Andrew Goldman has been writing for over 20 years and investing for the past 10 years. He currently writes about personal finance and investing for Wealthsimple. Andrew's past work has been published in The New York Times Magazine, Bloomberg Businessweek, New York Magazine and Wired. Television appearances include NBC's Today show as well as Fox News. Andrew holds a Bachelor of Arts (English) from the University of Texas. He and his wife Robin live in Westport, Connecticut with their two boys and a Bedlington terrier. In his spare time, he hosts “The Originals" podcast.
Bonds are like a loan agreement or an IOU passed between strangers. One party pays money today to another party who needs the money. They do this with the agreement that tomorrow the borrower will pay back that loan with interest.
What are bonds?
Bonds might be about as varied as dog breeds, but they’re all super formalized agreements. Unlike a stock, which makes no guarantees about fixed payments to its investors, a borrower, otherwise known as a bond issuer, sets out these terms to the lender, or bondholder. They do this the same way a mortgage or auto loan sets out all the terms at the home closing or car sale.
The length of time before the loan principal is due in full and interest (or “coupon”) payments stop is called the bond maturity date. The rate of interest the issuer agrees to buy the bondholder is called the bond yield. The handsome devil with the pistol under his tux is called Bond-- James Bond—but you knew that last bit already.
Types of Bonds
Bonds are categorized by the entity that issues them. Government bonds are recommended as a stable investment offsetting more volatile stocks in a portfolio. Local governments issue municipal bonds. Companies issue corporate bonds. Generally, the less risky the bond issuer, the less interest, called a “coupon,” its bonds will pay.
The taxonomy of bond types begins with what sort of entity is issuing them. Is the US government selling bonds because it needs to service its various debts? Is Bob’s Waffle House issuing them because it’s hoping to add a drive-through to its Edmonton location? Since the issuer is the one on the hook to pay you, its identity and financial health is obviously extremely important. We don’t have time for all of the bond types but here are the biggies.
Government bonds: Government bonds are the Raisin Bran of the bond world—super reliable, but owing to their low-yield, not exactly the kind of thing that’s going to get anyone’s resting heart rate up. Bonds are generally pretty stable, this makes them a good counterpoint to stock holdings. It's very possible that bonds may even provide better returns than stocks during certain times.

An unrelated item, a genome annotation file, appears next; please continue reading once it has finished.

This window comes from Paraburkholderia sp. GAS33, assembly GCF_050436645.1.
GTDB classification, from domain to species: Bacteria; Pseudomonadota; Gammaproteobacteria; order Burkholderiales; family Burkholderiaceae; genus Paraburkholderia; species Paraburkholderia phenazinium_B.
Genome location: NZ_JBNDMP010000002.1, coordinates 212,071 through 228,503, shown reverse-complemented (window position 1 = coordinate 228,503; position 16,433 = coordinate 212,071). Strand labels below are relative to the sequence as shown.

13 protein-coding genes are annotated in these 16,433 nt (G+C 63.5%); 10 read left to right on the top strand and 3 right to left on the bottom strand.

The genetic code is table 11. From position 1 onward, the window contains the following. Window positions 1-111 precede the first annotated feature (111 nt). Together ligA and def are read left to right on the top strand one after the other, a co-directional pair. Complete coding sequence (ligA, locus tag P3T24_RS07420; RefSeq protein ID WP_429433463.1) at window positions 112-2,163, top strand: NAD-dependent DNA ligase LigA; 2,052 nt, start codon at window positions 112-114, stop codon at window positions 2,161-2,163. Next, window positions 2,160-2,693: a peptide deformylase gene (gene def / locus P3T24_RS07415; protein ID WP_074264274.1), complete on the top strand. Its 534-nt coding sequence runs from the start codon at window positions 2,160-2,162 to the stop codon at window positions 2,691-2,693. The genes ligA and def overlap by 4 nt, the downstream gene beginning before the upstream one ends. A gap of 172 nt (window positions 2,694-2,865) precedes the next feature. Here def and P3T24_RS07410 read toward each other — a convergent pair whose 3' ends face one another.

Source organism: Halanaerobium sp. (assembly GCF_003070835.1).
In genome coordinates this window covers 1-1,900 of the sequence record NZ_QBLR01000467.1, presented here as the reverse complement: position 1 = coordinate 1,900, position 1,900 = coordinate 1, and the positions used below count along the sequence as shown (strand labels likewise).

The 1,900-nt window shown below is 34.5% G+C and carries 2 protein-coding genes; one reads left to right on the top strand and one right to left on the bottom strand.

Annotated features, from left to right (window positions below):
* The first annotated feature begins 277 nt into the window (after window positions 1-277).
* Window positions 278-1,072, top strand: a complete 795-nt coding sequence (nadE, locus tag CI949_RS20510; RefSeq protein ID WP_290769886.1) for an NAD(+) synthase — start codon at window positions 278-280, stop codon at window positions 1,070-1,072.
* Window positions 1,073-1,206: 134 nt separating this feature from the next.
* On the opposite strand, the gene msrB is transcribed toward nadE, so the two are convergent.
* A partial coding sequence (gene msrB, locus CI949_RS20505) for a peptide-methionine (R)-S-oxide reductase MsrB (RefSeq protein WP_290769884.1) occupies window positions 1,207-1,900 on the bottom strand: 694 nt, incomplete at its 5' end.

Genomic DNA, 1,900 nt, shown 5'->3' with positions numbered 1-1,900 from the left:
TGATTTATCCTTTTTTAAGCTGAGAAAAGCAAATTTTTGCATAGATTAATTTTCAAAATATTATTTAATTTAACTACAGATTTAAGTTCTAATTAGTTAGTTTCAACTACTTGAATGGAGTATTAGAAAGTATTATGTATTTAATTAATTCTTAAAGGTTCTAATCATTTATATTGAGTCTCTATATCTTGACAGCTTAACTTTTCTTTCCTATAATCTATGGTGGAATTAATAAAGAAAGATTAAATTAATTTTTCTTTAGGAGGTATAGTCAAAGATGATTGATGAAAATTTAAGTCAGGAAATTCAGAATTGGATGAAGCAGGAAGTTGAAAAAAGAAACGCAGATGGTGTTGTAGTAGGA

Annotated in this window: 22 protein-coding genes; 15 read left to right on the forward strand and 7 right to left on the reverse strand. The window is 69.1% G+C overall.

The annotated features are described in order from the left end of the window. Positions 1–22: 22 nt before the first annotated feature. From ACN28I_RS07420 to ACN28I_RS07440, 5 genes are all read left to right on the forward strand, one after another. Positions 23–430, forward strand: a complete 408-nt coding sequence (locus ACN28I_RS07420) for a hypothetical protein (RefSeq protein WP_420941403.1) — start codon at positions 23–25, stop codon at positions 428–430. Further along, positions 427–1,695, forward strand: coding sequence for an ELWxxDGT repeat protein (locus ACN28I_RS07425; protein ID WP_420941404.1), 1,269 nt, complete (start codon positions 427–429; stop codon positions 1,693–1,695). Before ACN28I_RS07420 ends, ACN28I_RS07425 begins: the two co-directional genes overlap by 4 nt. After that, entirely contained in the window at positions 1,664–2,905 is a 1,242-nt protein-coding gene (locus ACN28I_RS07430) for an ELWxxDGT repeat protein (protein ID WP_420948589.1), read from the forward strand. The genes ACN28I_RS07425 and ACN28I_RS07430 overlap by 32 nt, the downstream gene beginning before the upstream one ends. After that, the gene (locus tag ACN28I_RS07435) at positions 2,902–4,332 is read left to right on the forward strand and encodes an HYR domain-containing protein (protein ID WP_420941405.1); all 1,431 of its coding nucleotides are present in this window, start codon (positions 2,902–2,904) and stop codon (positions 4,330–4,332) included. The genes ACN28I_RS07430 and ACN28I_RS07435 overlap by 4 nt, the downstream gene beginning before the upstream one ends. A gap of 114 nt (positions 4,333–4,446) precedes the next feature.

While stocks will provide amazing growth during bull markets, bond holdings will help provide a stable cushion so that portfolios don’t crater unnecessarily during bear markets. When economic growth is bad, bonds tend to outperform stocks. When economic growth is good, stocks tend to outperform bonds. That's not to say we'll see the same pattern in years to come. Stocks and bonds are like Mick Jagger and Keith Richards—fine on their own, but infinitely better when they’re working together.
Investment-grade corporate bonds: Companies with strong financials issue these bonds in order to scare up money fast for growth or to pay debt. In order for a bond to qualify for this status, they must be graded at the very least BBB by rating agencies. Although they could default, investment-grade corporate bonds are typically unlikely to default. Consequently, they feature yields that may not be dramatically different than Treasuries, and in economic downturns, treasuries may even offer higher returns.
High-yield bonds Remember junk bonds? These are those. Any corporate bond with a rating below “BBB” gets lumped into this heap. They tend to perform more like equities than bonds. There has been a record-setting bull market, where high yield bonds performed particularly well for investors while investment grade bonds, not so much. Still, you'll need a strong stomach to ride this tiger.
Municipal bonds Local governments—states, provinces, cities, and counties--issue their own bonds often to fund capital projects that they don’t have the cash on hand to finance. Maybe Saskatchewan’s been overrun with hoodlums and needs a new jail. They may issue a municipal bond, often called a “muni,” to build their new hoosegow.
Like corporate bonds, they come with ratings—either investment grade (dependable, low yield) or high-yield (higher risk, more possible upside.) Munis are especially appealing to high earning individuals with major income tax bills because unlike other types of bonds, their interest is generally exempt from taxes.
Foreign bonds This is a popular way for investors to hedge against the strength of the dollar and get higher yields than they might from treasuries. A foreign bond is defined as a bond sold by a foreign country or company in the currency of wherever it’s being sold.